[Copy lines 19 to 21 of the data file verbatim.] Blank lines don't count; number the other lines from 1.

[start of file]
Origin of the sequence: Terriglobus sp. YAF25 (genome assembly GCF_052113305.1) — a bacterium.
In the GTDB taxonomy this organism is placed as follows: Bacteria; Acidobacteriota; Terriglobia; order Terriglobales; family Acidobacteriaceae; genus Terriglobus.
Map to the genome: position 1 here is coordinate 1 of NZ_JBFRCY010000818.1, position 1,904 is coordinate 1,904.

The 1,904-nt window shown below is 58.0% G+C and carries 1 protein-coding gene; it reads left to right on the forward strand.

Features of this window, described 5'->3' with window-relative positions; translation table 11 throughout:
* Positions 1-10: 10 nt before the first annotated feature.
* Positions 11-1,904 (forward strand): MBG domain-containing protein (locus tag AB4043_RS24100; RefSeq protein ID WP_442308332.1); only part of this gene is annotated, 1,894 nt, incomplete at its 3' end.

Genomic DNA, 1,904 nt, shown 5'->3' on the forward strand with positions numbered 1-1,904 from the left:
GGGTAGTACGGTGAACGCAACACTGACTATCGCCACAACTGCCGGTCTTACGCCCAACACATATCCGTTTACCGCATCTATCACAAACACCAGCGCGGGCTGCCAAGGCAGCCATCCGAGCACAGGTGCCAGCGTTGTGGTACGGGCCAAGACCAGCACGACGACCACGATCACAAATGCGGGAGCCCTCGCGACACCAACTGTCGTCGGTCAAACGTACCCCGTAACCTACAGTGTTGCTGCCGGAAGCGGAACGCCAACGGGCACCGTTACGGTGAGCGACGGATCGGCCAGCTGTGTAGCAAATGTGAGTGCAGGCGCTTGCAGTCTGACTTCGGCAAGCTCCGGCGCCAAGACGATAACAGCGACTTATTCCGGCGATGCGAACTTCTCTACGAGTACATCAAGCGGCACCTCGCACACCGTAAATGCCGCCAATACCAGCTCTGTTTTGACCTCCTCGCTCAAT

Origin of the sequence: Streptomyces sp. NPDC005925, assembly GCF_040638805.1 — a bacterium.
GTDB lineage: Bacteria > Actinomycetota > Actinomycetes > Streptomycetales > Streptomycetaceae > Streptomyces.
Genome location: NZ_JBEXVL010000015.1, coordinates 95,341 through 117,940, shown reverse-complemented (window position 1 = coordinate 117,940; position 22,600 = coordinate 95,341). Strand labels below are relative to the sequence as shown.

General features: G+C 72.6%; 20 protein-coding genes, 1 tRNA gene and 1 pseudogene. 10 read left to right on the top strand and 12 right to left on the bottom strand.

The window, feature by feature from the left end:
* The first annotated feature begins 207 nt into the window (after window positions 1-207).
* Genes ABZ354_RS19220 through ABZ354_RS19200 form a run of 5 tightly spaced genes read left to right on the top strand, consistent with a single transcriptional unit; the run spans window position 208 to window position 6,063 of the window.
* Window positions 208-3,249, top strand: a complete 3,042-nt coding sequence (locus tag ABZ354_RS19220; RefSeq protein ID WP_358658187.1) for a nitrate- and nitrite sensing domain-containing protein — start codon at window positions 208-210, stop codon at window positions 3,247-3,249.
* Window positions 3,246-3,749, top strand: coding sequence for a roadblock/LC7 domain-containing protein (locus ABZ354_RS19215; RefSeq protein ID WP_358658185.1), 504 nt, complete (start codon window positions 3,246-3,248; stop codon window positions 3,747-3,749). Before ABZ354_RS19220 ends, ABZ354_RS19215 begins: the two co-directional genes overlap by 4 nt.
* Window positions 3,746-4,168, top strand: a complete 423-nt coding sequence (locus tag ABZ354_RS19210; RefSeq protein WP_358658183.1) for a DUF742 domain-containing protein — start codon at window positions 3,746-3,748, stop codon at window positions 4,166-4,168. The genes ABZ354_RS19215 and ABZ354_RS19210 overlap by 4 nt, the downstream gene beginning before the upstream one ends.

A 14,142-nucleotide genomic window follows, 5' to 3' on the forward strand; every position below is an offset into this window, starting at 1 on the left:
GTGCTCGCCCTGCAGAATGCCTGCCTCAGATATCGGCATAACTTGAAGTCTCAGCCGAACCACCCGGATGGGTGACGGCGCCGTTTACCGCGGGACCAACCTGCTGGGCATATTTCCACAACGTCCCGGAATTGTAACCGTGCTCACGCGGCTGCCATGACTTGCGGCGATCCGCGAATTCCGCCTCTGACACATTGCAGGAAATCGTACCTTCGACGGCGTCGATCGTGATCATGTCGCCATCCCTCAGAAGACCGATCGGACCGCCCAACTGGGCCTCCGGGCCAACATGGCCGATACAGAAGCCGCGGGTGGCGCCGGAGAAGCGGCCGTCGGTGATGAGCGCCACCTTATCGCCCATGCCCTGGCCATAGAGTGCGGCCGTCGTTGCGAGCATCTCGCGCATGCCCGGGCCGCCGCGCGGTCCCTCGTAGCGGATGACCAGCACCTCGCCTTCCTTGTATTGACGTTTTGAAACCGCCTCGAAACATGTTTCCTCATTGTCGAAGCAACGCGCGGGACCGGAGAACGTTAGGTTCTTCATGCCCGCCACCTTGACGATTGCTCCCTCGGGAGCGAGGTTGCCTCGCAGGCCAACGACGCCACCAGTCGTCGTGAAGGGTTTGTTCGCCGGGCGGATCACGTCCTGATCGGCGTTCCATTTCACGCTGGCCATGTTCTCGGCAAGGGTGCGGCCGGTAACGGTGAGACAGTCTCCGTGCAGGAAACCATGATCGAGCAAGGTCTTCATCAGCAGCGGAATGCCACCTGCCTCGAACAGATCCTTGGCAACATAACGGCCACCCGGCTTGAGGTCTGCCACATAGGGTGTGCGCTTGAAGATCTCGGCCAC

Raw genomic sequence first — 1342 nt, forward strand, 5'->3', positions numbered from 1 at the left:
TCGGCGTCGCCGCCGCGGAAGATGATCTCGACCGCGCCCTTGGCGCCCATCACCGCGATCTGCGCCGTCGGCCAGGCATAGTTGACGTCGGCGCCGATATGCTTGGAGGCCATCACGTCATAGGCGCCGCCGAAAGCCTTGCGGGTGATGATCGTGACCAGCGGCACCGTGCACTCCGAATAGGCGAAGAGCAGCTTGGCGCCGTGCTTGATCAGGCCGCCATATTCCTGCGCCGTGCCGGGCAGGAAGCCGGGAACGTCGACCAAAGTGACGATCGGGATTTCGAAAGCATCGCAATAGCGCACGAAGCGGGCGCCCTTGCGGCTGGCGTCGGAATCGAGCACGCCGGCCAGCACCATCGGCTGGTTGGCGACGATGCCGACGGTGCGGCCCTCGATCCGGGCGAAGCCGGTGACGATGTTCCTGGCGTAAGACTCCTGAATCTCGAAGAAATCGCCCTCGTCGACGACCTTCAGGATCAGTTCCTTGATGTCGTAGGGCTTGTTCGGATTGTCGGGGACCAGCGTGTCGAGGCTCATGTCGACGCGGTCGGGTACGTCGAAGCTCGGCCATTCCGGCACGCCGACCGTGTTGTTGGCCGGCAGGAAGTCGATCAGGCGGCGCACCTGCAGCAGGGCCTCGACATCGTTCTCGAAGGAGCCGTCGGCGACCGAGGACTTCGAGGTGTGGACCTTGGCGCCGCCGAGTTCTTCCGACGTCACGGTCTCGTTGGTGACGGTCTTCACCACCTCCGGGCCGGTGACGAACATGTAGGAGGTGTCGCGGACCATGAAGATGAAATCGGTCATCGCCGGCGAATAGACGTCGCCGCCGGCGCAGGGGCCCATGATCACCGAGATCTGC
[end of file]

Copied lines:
* Window positions 3,746-4,168, top strand: a complete 423-nt coding sequence (locus tag ABZ354_RS19210; RefSeq protein WP_358658183.1) for a DUF742 domain-containing protein — start codon at window positions 3,746-3,748, stop codon at window positions 4,166-4,168. The genes ABZ354_RS19215 and ABZ354_RS19210 overlap by 4 nt, the downstream gene beginning before the upstream one ends.

A 14,142-nucleotide genomic window follows, 5' to 3' on the forward strand; every position below is an offset into this window, starting at 1 on the left:
GTGCTCGCCCTGCAGAATGCCTGCCTCAGATATCGGCATAACTTGAAGTCTCAGCCGAACCACCCGGATGGGTGACGGCGCCGTTTACCGCGGGACCAACCTGCTGGGCATATTTCCACAACGTCCCGGAATTGTAACCGTGCTCACGCGGCTGCCATGACTTGCGGCGATCCGCGAATTCCGCCTCTGACACATTGCAGGAAATCGTACCTTCGACGGCGTCGATCGTGATCATGTCGCCATCCCTCAGAAGACCGATCGGACCGCCCAACTGGGCCTCCGGGCCAACATGGCCGATACAGAAGCCGCGGGTGGCGCCGGAGAAGCGGCCGTCGGTGATGAGCGCCACCTTATCGCCCATGCCCTGGCCATAGAGTGCGGCCGTCGTTGCGAGCATCTCGCGCATGCCCGGGCCGCCGCGCGGTCCCTCGTAGCGGATGACCAGCACCTCGCCTTCCTTGTATTGACGTTTTGAAACCGCCTCGAAACATGTTTCCTCATTGTCGAAGCAACGCGCGGGACCGGAGAACGTTAGGTTCTTCATGCCCGCCACCTTGACGATTGCTCCCTCGGGAGCGAGGTTGCCTCGCAGGCCAACGACGCCACCAGTCGTCGTGAAGGGTTTGTTCGCCGGGCGGATCACGTCCTGATCGGCGTTCCATTTCACGCTGGCCATGTTCTCGGCAAGGGTGCGGCCGGTAACGGTGAGACAGTCTCCGTGCAGGAAACCATGATCGAGCAAGGTCTTCATCAGCAGCGGAATGCCACCTGCCTCGAACAGATCCTTGGCAACATAACGGCCACCCGGCTTGAGGTCTGCCACATAGGGTGTGCGCTTGAAGATCTCGGCCAC